RJohnston STFC Poster M&M Aug2019.pdf (2.24 MB)
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Bridging Industry-to-Beamline through an Advanced Laboratory-Based Characterisation Facility

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posted on 18.10.2021, 09:04 authored by Richard JohnstonRichard Johnston, Pleydell-Pearce, Cameron, Kyriakos Mouzakitis, Alan Clarke, Ling Xu, Ric Allott

The Science and Technology Facilities Council (STFC) is a world leading multidisciplinary science and technology organisation. Its facilities provide a range of research techniques using neutrons, muons, lasers and x-rays, and high performance computing and complex analysis of large data sets. In Wales, a regional pilot beamline-bridging centre, a partnership between an academic institution (Swansea University) and a research and technology organization (RTO, TWI Wales) has been setup to develop new relationships with industry partners in the region, leading to new engagements with STFC facilities (Fig.1). This will generate impacts for the company, people, and wider society in Wales. Impact could be new products, improved understanding of manufactured products, improved processing and materials development, or new research into medical and health interventions.

This partnership approach with industry in the region will increase the uptake of STFC facilities, in particular Diamond and ISIS, and the Central Laser Facility. The regional centre will attract a multidisciplinary research base from throughout Wales and increase their exposure to the UK’s world- class research facilities. The centre will be a hub for regional industry, generating impact through industrial research and development that was previously impossible or highly unlikely without this pilot bridging project.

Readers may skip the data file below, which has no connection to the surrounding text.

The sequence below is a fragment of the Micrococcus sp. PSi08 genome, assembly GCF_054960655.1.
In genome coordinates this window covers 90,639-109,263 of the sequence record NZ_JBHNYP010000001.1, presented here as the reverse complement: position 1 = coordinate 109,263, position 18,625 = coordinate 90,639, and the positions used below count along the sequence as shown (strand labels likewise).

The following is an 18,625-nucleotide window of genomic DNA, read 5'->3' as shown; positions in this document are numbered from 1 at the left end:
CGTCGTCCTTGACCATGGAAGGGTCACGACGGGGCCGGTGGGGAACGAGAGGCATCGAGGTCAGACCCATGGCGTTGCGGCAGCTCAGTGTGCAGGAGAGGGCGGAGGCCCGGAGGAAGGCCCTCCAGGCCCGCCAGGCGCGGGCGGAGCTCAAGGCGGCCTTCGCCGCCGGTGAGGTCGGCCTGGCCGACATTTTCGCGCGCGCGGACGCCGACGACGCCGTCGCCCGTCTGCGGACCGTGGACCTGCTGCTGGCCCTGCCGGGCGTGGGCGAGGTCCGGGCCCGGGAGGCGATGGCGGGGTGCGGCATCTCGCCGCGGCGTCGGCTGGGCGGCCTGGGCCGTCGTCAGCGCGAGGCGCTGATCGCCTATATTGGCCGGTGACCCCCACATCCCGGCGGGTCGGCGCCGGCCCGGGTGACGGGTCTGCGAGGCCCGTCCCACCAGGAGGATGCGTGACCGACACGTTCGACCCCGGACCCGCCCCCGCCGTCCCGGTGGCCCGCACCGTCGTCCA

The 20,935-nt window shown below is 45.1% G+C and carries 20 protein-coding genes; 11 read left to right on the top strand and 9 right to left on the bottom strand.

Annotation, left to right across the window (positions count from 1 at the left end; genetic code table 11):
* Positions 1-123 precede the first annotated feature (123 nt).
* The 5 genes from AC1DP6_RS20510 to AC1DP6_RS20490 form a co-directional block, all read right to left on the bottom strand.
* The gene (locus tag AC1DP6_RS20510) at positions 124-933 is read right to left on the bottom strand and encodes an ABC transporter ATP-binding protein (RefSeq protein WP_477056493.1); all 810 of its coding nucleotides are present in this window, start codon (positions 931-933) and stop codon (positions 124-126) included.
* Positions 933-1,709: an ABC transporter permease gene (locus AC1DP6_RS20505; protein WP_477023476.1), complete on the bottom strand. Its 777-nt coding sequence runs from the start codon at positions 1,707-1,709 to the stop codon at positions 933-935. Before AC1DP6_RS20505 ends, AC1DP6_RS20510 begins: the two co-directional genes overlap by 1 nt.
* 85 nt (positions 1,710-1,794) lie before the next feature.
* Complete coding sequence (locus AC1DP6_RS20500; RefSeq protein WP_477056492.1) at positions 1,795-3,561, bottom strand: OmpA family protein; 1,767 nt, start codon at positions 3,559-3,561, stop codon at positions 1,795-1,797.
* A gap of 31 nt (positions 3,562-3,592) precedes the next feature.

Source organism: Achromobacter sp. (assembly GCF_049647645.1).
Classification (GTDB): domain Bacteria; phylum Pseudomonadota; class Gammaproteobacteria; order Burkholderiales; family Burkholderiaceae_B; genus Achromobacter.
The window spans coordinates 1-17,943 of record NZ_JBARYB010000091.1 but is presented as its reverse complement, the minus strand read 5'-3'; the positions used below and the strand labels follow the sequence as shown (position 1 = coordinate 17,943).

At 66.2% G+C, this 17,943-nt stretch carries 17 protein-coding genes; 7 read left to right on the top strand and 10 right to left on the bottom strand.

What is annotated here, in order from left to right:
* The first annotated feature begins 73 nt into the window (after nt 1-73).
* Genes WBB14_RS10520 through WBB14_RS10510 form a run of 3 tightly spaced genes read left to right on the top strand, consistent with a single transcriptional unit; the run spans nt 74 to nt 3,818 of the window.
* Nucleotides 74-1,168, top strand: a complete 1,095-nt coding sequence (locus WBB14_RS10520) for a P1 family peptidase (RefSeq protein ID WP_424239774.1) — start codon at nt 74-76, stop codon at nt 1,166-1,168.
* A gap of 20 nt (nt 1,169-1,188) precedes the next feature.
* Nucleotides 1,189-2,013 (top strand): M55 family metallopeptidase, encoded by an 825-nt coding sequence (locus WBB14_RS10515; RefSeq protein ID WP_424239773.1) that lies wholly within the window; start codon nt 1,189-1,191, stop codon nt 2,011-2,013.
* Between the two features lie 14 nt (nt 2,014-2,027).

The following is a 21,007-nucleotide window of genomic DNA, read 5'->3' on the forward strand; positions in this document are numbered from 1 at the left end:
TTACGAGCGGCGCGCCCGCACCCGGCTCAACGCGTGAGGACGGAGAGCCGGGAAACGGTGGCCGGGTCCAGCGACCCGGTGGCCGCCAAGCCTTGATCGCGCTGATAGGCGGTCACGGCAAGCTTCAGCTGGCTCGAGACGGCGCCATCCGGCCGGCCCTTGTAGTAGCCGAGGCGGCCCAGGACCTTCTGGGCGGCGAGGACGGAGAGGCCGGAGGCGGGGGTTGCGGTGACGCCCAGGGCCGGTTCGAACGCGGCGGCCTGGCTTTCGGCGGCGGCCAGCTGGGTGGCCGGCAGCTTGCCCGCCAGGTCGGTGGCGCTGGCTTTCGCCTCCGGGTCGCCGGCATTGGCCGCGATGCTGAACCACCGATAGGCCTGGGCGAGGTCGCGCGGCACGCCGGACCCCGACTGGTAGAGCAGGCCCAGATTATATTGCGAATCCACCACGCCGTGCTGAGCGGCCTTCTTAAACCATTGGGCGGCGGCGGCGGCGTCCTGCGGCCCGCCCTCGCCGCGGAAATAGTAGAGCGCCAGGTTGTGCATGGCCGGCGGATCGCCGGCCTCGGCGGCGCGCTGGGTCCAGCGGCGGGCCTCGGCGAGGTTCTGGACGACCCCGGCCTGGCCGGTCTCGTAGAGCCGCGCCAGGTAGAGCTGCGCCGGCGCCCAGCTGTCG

There are challenges to engaging small-to-medium sized enterprises (SMEs) with large-scale scientific facilities such as those operated by STFC. The perceived gap between applied demand-led manufacturing, and seemingly high-level unattainable science presents a communication and translation challenge. In addition, SMEs have limited resource for research-based approaches to product development/improvement, coupled with constraints on staff time and capabilities to capture and analyse potentially large data. The regional centre, embedded locally, will bridge this perceived gap via a partnering approach, teaming the local company with beamline-industry-bridging officers (BIBOs) to identify the challenges, scope solutions, design experiments, carry out lab-based feasibility studies, and if beneficial, identify STFC facilities which could benefit the company. Once data is collected, this relationship will continue, with the BIBO’s expertise and regional proximity to the company enabling the subsequent advanced analyses. This process will increase the likelihood of implementation of the findings in the company’s activities, functioning as an impact pathway. Finally, the regional centre will help populate impact-tracking documentation in collaboration with the company to monitor and quantify the effects of the activity enabled by the regional pilot centre on both the company and the region.

So far the regional centre has identified common pathways to engaging local business, which include prior contact with industrial partners that either sponsor postgraduate projects with Swansea University,

or who initiate contact through other business engagement touchpoints such as work-based learning initiatives. TWI can utilise its membership base within the region, along with identification of previous research projects requiring facilities beyond the current state-of-the-art. Also, a number of additional challenges have been identified through the operation, such as intellectual property (IP) considerations and data management. Through the life of this pilot project, the approach for engaging industry with central facilities is being evaluated through data collection and impact tracking, and will inform similar activities across different territories [2].


[1] Welsh Government, Innovation Wales, (August 2015) http://gov.wales/docs/det/publications/140313innovationstrategyen.pdf
[2] The authors would like to acknowledge the financial support of the Bridging for Innovators Programme funded by BEIS, the Science and Technology Facilities Council (STFC) Grant No. ST/R006105/1, and the Engineering and Physical Sciences Research Council (EPSRC) Grant No. EP/M028267/1, and the European Social Fund (ESF) through the European Union’s Convergence programme administered by the Welsh Government.


STFC - Swansea University / TWI Regional B4I Pilot Centre, Wales.

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